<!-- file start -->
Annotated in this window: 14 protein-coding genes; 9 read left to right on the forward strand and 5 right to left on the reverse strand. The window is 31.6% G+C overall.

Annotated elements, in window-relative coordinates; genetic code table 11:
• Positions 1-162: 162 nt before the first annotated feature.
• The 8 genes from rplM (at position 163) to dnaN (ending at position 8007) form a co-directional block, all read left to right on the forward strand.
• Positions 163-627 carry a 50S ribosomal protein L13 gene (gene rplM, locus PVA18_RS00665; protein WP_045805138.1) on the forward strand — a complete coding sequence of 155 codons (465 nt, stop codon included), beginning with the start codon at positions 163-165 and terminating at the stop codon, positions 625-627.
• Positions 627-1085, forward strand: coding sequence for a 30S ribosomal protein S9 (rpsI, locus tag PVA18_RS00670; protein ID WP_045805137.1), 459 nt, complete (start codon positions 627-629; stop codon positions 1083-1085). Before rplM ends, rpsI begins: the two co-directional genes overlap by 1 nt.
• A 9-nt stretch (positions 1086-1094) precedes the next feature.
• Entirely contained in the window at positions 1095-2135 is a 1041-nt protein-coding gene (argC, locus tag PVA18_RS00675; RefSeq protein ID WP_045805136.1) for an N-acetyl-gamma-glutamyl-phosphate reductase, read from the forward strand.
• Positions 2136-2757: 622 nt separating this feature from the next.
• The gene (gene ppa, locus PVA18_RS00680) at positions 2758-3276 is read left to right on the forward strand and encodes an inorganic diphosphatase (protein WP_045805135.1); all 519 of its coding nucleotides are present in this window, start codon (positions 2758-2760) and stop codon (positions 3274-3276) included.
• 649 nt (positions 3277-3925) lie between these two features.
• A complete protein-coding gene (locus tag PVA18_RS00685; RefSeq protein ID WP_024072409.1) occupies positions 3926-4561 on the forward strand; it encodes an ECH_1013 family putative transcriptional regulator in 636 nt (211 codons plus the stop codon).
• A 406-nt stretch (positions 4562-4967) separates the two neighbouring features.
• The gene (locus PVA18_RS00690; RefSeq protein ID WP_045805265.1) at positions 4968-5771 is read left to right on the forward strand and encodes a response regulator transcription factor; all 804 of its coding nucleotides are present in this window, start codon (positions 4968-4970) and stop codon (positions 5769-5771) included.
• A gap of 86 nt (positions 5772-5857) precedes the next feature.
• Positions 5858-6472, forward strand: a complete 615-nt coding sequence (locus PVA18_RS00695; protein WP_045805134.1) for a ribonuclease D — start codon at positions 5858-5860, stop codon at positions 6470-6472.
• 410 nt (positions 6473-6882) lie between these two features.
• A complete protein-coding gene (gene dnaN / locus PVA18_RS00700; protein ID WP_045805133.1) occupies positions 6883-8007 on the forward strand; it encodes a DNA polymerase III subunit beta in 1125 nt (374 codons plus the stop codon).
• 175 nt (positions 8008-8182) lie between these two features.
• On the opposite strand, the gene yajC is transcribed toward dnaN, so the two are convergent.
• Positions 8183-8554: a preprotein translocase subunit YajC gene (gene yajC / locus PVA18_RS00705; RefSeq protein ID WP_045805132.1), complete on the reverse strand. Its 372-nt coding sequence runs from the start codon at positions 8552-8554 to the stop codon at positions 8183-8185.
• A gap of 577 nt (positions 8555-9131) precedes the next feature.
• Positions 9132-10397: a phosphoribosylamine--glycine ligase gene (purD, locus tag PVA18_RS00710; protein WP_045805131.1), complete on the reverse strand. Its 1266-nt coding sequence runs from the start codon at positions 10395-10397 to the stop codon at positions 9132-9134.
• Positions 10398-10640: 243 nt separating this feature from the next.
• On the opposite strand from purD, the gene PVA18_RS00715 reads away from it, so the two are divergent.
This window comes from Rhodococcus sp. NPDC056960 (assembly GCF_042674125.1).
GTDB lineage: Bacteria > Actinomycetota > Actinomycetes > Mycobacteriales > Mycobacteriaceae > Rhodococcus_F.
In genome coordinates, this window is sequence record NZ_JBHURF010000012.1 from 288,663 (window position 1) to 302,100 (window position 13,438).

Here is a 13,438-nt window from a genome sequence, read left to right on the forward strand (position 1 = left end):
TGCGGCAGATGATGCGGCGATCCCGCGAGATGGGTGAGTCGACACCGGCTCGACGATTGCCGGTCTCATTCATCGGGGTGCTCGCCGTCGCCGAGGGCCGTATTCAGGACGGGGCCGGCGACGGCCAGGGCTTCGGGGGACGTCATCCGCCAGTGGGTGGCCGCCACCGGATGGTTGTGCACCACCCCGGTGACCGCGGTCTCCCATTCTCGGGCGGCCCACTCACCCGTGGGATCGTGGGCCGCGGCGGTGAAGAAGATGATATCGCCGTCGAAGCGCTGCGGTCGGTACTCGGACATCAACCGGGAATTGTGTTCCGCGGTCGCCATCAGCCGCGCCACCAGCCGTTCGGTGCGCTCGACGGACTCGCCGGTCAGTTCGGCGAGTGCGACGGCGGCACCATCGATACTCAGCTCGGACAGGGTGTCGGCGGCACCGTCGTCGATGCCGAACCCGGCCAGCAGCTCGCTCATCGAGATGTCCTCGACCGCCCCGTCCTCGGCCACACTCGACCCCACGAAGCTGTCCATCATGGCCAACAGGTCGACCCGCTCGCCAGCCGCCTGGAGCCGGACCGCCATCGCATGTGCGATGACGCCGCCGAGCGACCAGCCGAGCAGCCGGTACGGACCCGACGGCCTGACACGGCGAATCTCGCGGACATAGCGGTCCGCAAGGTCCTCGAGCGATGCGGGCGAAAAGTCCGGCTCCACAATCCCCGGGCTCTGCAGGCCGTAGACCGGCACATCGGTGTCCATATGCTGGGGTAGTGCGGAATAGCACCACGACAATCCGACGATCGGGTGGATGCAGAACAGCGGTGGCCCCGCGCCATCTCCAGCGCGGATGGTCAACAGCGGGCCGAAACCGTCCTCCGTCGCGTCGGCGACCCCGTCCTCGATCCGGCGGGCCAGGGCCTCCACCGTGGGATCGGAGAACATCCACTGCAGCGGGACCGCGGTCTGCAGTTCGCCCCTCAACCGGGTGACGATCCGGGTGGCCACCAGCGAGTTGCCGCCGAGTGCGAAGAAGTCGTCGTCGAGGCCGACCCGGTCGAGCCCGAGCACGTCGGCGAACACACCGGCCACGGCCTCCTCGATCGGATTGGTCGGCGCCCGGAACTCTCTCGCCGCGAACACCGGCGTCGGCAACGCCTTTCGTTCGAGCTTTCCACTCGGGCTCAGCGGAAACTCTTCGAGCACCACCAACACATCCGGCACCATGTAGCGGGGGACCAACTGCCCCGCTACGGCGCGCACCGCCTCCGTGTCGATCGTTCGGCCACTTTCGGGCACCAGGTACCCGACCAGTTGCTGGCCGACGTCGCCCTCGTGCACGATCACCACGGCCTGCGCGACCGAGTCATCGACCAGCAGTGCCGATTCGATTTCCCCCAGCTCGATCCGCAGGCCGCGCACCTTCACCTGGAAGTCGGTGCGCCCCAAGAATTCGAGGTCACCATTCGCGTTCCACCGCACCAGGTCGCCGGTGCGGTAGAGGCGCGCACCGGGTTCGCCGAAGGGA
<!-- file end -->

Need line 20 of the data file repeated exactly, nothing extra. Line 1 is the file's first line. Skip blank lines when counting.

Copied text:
• On the opposite strand, the gene yajC is transcribed toward dnaN, so the two are convergent.